Digital technologies can transform how companies approach clinical development by incorporating valuable insights from multiple sources of data, radically improving the patient experience, enhancing clinical trial productivity, and increasing the amount and quality of data collected in trials. But where is the industry in adopting these transformative technologies? We interviewed 43 leaders across the clinical development ecosystem to understand the current level of adoption of digital technologies and how it can be accelerated. We found that the industry has been slow to digitize its clinical development processes, and that digital adoption varies widely. Even the most advanced organizations are simply piloting several technologies in different areas of clinical development, focusing on piecemeal solutions or new tools to support the existing process. Our research and client experience suggest that digital transformation is a complex, resource-intensive, and lengthy undertaking. But the rewards can be significant: Early adopters can benefit from better access to and engagement with patients, deeper insights, and faster cycle times for products in development. Many in our study expressed a desire to be fast followers, but given the complexity of operationalizing a digital strategy, the reality is that undue delay could put organizations at a competitive disadvantage. At the same time, our research also indicates that biopharma companies and contract research organizations (CROs) will need to overcome several challenges to realize the potential of digital in clinical development: immature data infrastructure and analytics, regulatory considerations, and internal organizational and cultural barriers. Biopharma companies should consider building updated data infrastructure and governance, engaging early with regulators to discuss new technologies, and developing a measured approach to evaluating and implementing technologies within their organizations. CROs can enable this change by advancing interoperable digital platforms and vetting promising technology applications. Cross-industry consortia could help advance the industry as a whole by offering a forum to share early successes and supporting the development of standards. The time to act is now.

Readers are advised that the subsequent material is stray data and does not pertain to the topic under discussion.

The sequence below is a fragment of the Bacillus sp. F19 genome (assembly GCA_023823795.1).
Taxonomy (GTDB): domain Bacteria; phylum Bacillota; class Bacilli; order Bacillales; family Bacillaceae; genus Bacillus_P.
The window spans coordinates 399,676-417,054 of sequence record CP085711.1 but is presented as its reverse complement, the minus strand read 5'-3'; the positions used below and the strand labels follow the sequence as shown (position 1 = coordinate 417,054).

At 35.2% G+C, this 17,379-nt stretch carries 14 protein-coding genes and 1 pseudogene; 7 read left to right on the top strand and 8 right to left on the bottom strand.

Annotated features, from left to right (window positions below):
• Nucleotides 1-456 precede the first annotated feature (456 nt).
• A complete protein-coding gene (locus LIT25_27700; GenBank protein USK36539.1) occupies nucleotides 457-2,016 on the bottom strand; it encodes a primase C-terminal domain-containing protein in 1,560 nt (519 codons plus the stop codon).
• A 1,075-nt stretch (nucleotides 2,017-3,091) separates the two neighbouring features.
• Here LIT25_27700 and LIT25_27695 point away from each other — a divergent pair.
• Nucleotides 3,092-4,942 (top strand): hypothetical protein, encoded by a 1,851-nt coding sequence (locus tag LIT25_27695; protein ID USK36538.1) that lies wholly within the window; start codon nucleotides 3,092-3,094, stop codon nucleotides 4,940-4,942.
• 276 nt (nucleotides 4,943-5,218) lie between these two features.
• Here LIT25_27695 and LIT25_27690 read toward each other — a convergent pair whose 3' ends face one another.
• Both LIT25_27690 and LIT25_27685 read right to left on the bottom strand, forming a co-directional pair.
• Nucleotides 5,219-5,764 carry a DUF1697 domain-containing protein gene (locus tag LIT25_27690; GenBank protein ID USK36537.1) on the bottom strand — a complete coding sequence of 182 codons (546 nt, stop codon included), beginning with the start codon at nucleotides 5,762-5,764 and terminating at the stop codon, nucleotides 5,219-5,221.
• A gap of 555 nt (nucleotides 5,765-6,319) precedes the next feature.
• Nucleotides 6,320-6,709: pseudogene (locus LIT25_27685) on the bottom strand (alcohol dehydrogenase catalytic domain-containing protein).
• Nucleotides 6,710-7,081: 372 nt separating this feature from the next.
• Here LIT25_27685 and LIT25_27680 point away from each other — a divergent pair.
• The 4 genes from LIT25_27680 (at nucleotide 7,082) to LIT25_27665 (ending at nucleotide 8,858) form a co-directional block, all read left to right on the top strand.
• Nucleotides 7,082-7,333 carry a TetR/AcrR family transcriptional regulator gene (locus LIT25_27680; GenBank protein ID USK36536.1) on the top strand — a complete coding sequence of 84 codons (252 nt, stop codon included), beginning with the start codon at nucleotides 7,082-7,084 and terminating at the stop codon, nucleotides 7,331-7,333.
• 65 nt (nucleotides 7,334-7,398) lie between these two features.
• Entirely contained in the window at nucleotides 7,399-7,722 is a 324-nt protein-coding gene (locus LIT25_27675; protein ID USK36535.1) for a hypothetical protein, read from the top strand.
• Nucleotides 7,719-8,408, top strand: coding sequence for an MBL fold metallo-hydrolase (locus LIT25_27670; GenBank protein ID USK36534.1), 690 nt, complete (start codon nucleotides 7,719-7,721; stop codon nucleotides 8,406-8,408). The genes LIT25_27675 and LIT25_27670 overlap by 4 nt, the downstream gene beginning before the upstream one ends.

Technology that can mine the clinical patient data that already exists is finally available - now is the time to speculate to accumulate. The intersection of technology and health has thrown up almost as many questions as it has solutions. "Innovation through collaboration: Bringing disruption to the patient" was the title of the recent Financial Times Digital Health Summit Europe, which took place in London in June. Speaking at the event was ICON's Chief Information Officer, Tom O'Leary. Since its inception in 1990, ICON has been offering a range of drug development services to the pharmaceutical industry, running clinical trials worldwide across all therapeutic areas, diseases, and indications, on behalf of pharmaceutical, biotechnology, and medical device companies.